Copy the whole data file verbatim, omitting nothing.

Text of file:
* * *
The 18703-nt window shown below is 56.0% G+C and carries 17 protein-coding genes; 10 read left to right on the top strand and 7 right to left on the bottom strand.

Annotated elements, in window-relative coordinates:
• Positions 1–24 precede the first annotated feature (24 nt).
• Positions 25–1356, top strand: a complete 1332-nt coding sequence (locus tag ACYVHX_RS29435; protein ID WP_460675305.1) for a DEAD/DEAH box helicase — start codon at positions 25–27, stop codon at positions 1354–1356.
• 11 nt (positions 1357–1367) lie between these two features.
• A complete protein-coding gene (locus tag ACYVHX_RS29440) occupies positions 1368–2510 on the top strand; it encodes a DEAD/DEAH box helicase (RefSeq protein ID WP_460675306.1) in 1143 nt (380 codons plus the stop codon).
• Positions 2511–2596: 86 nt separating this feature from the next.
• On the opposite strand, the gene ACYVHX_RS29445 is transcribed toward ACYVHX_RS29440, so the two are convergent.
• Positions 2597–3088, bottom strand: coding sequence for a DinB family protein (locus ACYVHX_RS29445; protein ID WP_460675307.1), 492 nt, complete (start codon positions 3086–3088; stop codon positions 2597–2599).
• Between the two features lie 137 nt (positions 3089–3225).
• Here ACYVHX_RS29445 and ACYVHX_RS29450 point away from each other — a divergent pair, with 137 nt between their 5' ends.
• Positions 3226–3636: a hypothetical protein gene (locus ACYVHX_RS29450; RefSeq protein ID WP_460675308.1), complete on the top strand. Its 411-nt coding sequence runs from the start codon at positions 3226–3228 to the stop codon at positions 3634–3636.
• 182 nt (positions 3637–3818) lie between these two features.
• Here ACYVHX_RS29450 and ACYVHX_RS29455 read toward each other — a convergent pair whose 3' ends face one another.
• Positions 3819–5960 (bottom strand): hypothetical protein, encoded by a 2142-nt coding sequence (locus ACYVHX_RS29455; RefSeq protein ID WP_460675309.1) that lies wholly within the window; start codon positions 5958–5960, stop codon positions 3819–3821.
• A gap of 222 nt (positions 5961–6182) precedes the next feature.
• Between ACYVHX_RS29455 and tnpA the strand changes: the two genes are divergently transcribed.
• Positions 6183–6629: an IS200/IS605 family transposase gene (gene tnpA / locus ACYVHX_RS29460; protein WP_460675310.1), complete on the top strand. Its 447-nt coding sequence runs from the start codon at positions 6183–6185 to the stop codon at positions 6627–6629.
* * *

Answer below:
The 18703-nt window shown below is 56.0% G+C and carries 17 protein-coding genes; 10 read left to right on the top strand and 7 right to left on the bottom strand.

Annotated elements, in window-relative coordinates:
• Positions 1–24 precede the first annotated feature (24 nt).
• Positions 25–1356, top strand: a complete 1332-nt coding sequence (locus tag ACYVHX_RS29435; protein ID WP_460675305.1) for a DEAD/DEAH box helicase — start codon at positions 25–27, stop codon at positions 1354–1356.
• 11 nt (positions 1357–1367) lie between these two features.
• A complete protein-coding gene (locus tag ACYVHX_RS29440) occupies positions 1368–2510 on the top strand; it encodes a DEAD/DEAH box helicase (RefSeq protein ID WP_460675306.1) in 1143 nt (380 codons plus the stop codon).
• Positions 2511–2596: 86 nt separating this feature from the next.
• On the opposite strand, the gene ACYVHX_RS29445 is transcribed toward ACYVHX_RS29440, so the two are convergent.
• Positions 2597–3088, bottom strand: coding sequence for a DinB family protein (locus ACYVHX_RS29445; protein ID WP_460675307.1), 492 nt, complete (start codon positions 3086–3088; stop codon positions 2597–2599).
• Between the two features lie 137 nt (positions 3089–3225).
• Here ACYVHX_RS29445 and ACYVHX_RS29450 point away from each other — a divergent pair, with 137 nt between their 5' ends.
• Positions 3226–3636: a hypothetical protein gene (locus ACYVHX_RS29450; RefSeq protein ID WP_460675308.1), complete on the top strand. Its 411-nt coding sequence runs from the start codon at positions 3226–3228 to the stop codon at positions 3634–3636.
• 182 nt (positions 3637–3818) lie between these two features.
• Here ACYVHX_RS29450 and ACYVHX_RS29455 read toward each other — a convergent pair whose 3' ends face one another.
• Positions 3819–5960 (bottom strand): hypothetical protein, encoded by a 2142-nt coding sequence (locus ACYVHX_RS29455; RefSeq protein ID WP_460675309.1) that lies wholly within the window; start codon positions 5958–5960, stop codon positions 3819–3821.
• A gap of 222 nt (positions 5961–6182) precedes the next feature.
• Between ACYVHX_RS29455 and tnpA the strand changes: the two genes are divergently transcribed.
• Positions 6183–6629: an IS200/IS605 family transposase gene (gene tnpA / locus ACYVHX_RS29460; protein WP_460675310.1), complete on the top strand. Its 447-nt coding sequence runs from the start codon at positions 6183–6185 to the stop codon at positions 6627–6629.